~luxferre/nrj-oisc

24eaaab70de07ebb79650892c11534563ff350f9 — Luxferre 5 months ago d712730
Optimized lookup table placement and trailing zero words stripping
2 files changed, 15 insertions(+), 6 deletions(-)

M example.nrjasm
M nrjasm.py
M example.nrjasm => example.nrjasm +5 -5
@@ 12,9 12,9 @@

.inc stdlib.nrjasm

.var x 12EF ; .var defines a label for a particular memory location
.var y 12F0 ; define another variable at 0x12F0
.set @x 33EE ; .set sets a memory location to a particular hex constant at the build time, @ dereferences a label into the address
.var x 2EF ; .var defines a label for a particular memory location
.var y 2F0 ; define another variable at 0x2F0
.set @x 'm ; .set sets a memory location to a particular hex constant at the build time, @ dereferences a label into the address
.set @y 'M ; ' dereferences a character into a whole word with its ASCII code

; we CANNOT use dereferencing operators with .var, only with .set or directly


@@ 28,13 28,13 @@

; for the lookup table and CUR/NXT macros to work correctly, the code must start at an address divisible by 3
; note that FREE doesn't intelligently detect the available cells, it only takes the next one after the maximum address used
; so in our case, the first FREE instance will be substituted with 12F1, the next with 12F2 and so on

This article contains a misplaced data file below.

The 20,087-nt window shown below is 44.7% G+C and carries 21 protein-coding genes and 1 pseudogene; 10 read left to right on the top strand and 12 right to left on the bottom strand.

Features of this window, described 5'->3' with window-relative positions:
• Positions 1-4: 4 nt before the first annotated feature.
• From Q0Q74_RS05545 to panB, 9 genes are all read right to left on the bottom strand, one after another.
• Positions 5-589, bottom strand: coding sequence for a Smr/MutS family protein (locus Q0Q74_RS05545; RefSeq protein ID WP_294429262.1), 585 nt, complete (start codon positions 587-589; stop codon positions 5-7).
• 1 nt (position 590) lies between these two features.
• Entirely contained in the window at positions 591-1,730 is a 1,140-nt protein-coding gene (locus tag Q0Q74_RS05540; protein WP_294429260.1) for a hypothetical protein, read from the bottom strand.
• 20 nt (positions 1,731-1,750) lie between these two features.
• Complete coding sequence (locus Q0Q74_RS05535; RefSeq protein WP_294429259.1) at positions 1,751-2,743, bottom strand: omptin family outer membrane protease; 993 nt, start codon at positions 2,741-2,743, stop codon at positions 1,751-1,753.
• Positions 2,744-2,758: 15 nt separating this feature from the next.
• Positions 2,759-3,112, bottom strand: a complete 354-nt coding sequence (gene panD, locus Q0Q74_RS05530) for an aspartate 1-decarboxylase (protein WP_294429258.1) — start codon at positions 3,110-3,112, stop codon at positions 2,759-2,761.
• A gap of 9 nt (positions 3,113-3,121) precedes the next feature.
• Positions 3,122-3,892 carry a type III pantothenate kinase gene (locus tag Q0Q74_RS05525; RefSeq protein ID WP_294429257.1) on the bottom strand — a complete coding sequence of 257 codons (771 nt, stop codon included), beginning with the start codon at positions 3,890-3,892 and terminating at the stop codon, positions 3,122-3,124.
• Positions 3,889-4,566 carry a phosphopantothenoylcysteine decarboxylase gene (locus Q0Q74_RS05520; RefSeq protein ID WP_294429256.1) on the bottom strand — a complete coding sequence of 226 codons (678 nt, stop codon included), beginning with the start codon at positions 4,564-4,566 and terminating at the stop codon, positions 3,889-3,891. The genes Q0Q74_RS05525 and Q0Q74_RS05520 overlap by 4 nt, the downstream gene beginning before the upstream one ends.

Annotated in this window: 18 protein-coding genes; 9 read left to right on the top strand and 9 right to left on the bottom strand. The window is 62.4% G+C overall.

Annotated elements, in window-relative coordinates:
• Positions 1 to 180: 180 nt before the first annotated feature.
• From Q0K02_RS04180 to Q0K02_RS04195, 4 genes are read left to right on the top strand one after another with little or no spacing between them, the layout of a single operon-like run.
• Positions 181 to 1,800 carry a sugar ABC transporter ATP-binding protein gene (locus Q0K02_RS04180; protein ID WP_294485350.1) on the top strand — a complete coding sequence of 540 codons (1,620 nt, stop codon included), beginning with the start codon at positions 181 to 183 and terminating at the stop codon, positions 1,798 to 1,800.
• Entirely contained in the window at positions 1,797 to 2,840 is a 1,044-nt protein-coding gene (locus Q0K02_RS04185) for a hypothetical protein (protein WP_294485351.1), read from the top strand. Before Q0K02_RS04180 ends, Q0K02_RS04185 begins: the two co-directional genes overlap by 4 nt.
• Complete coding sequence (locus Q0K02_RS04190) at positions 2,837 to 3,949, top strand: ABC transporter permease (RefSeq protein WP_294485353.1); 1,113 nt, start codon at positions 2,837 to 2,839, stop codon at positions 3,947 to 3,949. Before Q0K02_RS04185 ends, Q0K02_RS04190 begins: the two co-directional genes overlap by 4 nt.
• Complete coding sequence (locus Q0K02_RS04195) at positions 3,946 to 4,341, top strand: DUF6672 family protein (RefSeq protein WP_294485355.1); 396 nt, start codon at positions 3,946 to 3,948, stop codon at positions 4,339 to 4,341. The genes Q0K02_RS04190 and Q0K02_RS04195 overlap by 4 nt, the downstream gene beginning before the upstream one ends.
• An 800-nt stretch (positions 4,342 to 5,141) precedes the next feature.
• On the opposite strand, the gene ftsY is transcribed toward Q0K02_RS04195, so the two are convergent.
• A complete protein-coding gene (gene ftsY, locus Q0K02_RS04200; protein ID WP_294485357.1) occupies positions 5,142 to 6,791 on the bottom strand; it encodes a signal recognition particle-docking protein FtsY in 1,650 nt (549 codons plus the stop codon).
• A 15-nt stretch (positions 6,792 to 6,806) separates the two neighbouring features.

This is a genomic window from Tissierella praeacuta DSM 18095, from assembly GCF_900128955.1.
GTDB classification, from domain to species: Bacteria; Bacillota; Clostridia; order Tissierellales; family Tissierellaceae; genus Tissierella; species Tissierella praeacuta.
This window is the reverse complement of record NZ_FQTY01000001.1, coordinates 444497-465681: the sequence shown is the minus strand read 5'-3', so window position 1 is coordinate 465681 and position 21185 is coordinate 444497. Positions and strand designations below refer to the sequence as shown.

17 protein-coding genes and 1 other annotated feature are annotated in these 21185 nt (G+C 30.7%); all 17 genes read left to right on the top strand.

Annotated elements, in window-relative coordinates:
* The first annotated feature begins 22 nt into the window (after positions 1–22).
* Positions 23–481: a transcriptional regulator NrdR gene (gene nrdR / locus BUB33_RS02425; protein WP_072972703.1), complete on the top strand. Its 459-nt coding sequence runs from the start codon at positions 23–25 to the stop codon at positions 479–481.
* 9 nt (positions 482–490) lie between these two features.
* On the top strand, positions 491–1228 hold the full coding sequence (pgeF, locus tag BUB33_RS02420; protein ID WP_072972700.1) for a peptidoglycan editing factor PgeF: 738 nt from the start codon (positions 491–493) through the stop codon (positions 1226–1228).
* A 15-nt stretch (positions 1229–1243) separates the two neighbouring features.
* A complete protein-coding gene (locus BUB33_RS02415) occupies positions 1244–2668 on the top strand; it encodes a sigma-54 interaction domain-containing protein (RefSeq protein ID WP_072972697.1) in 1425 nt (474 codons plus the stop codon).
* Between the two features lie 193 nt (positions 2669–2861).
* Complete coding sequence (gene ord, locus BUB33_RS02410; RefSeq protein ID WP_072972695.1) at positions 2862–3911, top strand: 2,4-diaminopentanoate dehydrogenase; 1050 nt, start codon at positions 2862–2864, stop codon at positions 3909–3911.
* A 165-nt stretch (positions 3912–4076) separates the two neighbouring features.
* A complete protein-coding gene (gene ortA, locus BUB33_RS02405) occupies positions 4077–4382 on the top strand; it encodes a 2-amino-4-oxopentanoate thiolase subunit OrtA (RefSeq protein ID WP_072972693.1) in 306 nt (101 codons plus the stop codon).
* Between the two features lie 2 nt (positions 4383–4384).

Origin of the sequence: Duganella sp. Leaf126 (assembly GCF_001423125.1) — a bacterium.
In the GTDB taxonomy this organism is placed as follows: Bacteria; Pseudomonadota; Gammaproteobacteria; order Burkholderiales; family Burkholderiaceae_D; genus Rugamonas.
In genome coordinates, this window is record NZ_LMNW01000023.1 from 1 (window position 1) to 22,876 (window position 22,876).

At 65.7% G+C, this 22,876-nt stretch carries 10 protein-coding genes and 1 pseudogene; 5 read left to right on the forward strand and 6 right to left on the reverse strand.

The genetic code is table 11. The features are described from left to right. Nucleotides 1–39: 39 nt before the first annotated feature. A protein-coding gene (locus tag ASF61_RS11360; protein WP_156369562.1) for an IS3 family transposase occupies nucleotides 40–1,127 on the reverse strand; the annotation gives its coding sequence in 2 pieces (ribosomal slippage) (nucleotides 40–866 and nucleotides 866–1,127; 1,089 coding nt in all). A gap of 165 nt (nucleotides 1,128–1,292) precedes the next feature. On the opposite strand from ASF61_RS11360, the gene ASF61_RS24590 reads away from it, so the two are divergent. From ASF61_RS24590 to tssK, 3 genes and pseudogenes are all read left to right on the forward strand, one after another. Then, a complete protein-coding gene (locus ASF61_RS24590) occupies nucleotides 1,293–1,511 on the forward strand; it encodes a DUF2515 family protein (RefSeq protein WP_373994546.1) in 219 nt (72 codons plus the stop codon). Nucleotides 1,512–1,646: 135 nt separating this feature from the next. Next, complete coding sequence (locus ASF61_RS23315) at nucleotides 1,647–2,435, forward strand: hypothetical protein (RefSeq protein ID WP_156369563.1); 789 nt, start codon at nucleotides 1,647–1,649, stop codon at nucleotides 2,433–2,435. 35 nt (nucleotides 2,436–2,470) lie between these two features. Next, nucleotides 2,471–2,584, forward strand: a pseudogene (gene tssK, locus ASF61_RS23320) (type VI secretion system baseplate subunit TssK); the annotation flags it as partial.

; so in our case, the first FREE instance will be substituted with 2F1, the next with 2F2 and so on

; now, lets output a character by transferring the y value to the output cell 1
; in an endless loop

.lbl myloop
MOV 1 @x 
MOV 1 @y @myloop ; output the character and jump to the beginning
; we don't have to explicitly zero out the cell 1 as it is done by the I/O logic


M nrjasm.py => nrjasm.py +10 -1
@@ 5,6 5,7 @@
import sys
import array
from os.path import realpath
from numpy import trim_zeros

# some constants to redefine more easily in case of major breaking changes



@@ 154,7 155,11 @@ def start_assembly(srcfname, dstfname): # main assembly method
    # the NXT macro will be replaced with a cell in the lookup table that points to the next instruction
    # and the lookup table will also take some memory in the machine

    ltoffset = memsize >> 1 # in the worst case scenario, the code will take half of all memory and lookup table will take the other half
    # now, try to detect the optimal offset for our lookup table
    if maxvar > 0: # we have some variables defined, so place the lookup table after them
        ltoffset = maxvar + 1
    else: # in the worst case scenario, the code will take half of all memory and lookup table will take the other half
        ltoffset = memsize >> 1 
    targetmem[ltoffset] = haltaddr # the first lookup table entry is always the halting address
    codepos = 0
    ltpos = 1 


@@ 199,6 204,10 @@ def start_assembly(srcfname, dstfname): # main assembly method
            for v in line:
                codepos += 1

    # looking for a more optimal solution than to import numpy just for this:

    targetmem = trim_zeros(targetmem, 'b') # only strip trailing zero values

    # now, we have assembled our target memory snapshot, let's write the output file

    outf = open(dstfname, "wb")